Surviving Sexual Assault
Book authored by alumna Samantha Leonard sheds light on how predators “groom” victims
As a survivor of childhood sexual assault, University of Delaware alumna Samantha Leonard knows that sexual predators are methodical about targeting and manipulating their victims. The process is known as “grooming,” and it can last for months or years before the first instance of sexual assault occurs.
Leonard experienced the grooming process when she was just eleven and twelve years old, and like many childhood victims had no idea she was trapped in an abusive relationship. As Leonard grew older and realized what had happened, she struggled to cope.
“I didn’t have hope for the future,” said Leonard. “I felt like no one else had ever been through what I had just been through. How could I possibly move on?”
During her time at UD, Leonard found the courage to speak out. While pursuing a degree in human services with a minor in psychology, Leonard began to research childhood sexual assault. She also volunteered as a crisis advocate with the Sexual Offense Support (S.O.S.) network at UD, which provides guidance and resources for individuals who’ve experienced sexual assault. Finding a community of survivors proved life-changing.
“S.O.S. really empowered me to feel like I had the right to share my experiences and to feel the way I was feeling,” said Leonard. “Learning how to provide that support for others helped me be able to be more self-compassionate. Being able to come together with other survivors, and seeing the commonalities among our experiences, gave me hope for the future.”
In an effort to raise awareness about the tactics sexual predators use to isolate and abuse their victims, Leonard chronicled the process in her new book, Groomed: Shining a Light on the Unheard Narrative of Childhood Sexual Assault, now available in ebook and paperback.
In it, Leonard uses fictional depictions based on true stories of sexual assault survivors to help illustrate the six steps to the grooming process. She hopes that her book will allow people to recognize the warning signs and take action to protect children in vulnerable situations.
“I was very much on a search for justice when I started the book, and I think along the journey the book really turned into me wanting to help people empathize with survivors and to react in a more compassionate and trauma-informed way,” said Leonard.
Leonard graduated in the spring and was the 2019 recipient of the Catherine Bieber Scholarship for Academic Achievement and Leadership in Human Development and Family Studies.
She is currently pursuing a graduate degree in social work and hopes to one day work in a rape recovery center. “It is my way of making meaning out of tragedy,” she said.
“It’s a long road to sexual assault,” said Leonard. “That’s why I wanted to write this book: to describe the stages of the grooming process and educate parents about the steps they can take to prevent sexual assault before it happens.”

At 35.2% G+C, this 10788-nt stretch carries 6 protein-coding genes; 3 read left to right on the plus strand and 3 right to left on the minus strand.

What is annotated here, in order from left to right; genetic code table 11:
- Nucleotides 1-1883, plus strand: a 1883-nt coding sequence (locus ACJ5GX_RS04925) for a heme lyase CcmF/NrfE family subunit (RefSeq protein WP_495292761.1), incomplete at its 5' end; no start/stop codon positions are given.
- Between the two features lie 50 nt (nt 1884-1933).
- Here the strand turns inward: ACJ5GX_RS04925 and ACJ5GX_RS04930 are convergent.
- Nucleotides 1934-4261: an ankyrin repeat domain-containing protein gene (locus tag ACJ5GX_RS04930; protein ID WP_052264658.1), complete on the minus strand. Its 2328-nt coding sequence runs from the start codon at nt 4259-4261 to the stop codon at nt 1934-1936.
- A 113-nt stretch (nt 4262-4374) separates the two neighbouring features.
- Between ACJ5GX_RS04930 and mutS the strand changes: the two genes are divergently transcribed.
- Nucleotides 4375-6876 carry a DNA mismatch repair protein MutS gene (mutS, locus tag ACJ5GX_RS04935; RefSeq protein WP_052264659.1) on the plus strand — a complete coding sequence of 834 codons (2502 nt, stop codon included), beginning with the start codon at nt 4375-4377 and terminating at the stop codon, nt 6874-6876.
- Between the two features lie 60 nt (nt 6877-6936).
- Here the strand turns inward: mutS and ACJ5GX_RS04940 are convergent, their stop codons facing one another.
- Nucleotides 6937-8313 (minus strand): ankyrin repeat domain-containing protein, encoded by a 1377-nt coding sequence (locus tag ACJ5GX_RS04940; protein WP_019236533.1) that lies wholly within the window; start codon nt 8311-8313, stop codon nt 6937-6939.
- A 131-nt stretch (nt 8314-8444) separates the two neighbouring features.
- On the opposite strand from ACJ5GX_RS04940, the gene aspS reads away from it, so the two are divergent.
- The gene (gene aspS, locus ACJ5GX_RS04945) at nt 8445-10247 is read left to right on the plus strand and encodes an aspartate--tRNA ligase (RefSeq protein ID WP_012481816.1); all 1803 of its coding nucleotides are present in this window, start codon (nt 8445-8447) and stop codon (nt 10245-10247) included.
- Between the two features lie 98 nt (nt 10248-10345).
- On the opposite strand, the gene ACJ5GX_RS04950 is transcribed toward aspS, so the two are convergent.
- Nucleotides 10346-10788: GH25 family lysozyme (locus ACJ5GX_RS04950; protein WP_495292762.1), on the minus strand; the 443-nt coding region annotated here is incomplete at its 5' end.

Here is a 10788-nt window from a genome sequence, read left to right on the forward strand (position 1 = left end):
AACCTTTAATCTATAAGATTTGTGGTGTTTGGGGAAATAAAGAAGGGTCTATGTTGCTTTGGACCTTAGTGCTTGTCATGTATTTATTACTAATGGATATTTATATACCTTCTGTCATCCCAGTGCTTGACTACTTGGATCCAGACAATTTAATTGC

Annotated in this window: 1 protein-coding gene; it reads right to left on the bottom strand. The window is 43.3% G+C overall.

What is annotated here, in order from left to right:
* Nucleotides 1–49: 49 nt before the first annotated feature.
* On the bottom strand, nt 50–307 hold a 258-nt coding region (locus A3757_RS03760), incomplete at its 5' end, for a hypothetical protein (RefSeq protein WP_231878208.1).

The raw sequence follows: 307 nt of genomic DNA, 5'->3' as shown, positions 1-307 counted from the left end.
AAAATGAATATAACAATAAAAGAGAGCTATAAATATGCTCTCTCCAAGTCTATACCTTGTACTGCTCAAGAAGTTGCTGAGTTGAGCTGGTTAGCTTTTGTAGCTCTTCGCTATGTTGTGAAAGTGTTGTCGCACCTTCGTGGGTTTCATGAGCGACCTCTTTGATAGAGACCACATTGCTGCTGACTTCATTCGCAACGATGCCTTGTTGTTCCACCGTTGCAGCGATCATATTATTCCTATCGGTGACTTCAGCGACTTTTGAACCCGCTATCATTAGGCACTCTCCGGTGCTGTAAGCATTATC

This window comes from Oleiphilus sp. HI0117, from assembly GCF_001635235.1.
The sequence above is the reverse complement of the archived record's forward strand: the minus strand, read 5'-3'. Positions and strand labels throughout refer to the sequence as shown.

What do parents and guardians need to know?
Step 1: Selecting the Victim
Sexual predators often target children by first assessing their vulnerabilities, which may include emotional dependencies, social isolation, poor self-esteem or an unstable home life. Children with divorced parents are especially vulnerable.
Step 2: Gaining Trust
To gain trust, sexual predators pose as trustworthy caretakers while getting to know the child’s needs and how to fill them. During this phase, the predator is learning about the child—watching and gathering information—and developing an affectionate relationship. Disciplined predators are unlikely to reveal themselves with overly-affectionate behavior that will arouse the suspicion of other adults.
Step 3: Filling Needs
To create a sense of dependency in their victims, sexual predators will fill needs. Obvious red flags are gifts, money or extra affection, but this step can also take the form of rides, tutoring or even a job so the child can earn extra money. By filling these needs, the predator will become idealized in the eyes of the victim.
Step 4: Isolating the Victim
By this point, predators will have developed a special relationship with their victims and will begin to isolate them from family and friends. This often takes the form of physical isolation, such as creating situations in which they are alone, such as babysitting, tutoring or coaching. However, this also takes the form of emotional isolation: predators begin conditioning their victims to see flaws in everyone else, especially parents, while continuing to fill needs and be idealized by the victim. Once the predator instills a belief that they are the only person who truly loves and cares for the child, the relationship will become sexualized.
Step 5: Sexualizing the Relationship
Having gained trust and established emotional dependence, the predator will begin to sexualize the relationship by taking advantage of a child’s natural curiosity. This phase usually starts out small, perhaps with “accidental” moments of contact that progressively desensitize the victim to sexual feelings and contact. It progresses from there until the predator has created an environment where the child reacts positively to sexual experiences.
Step 6: Maintaining Control
In the final step, everything turns to protecting the predator, who will intimidate, blame and shame the child into silence. Predators will threaten to withhold whatever needs they are fulfilling, such as rides or gifts. By this point, many children will begin to feel trapped and like everything is their fault. The threat of humiliation makes some victims reluctant to come forward.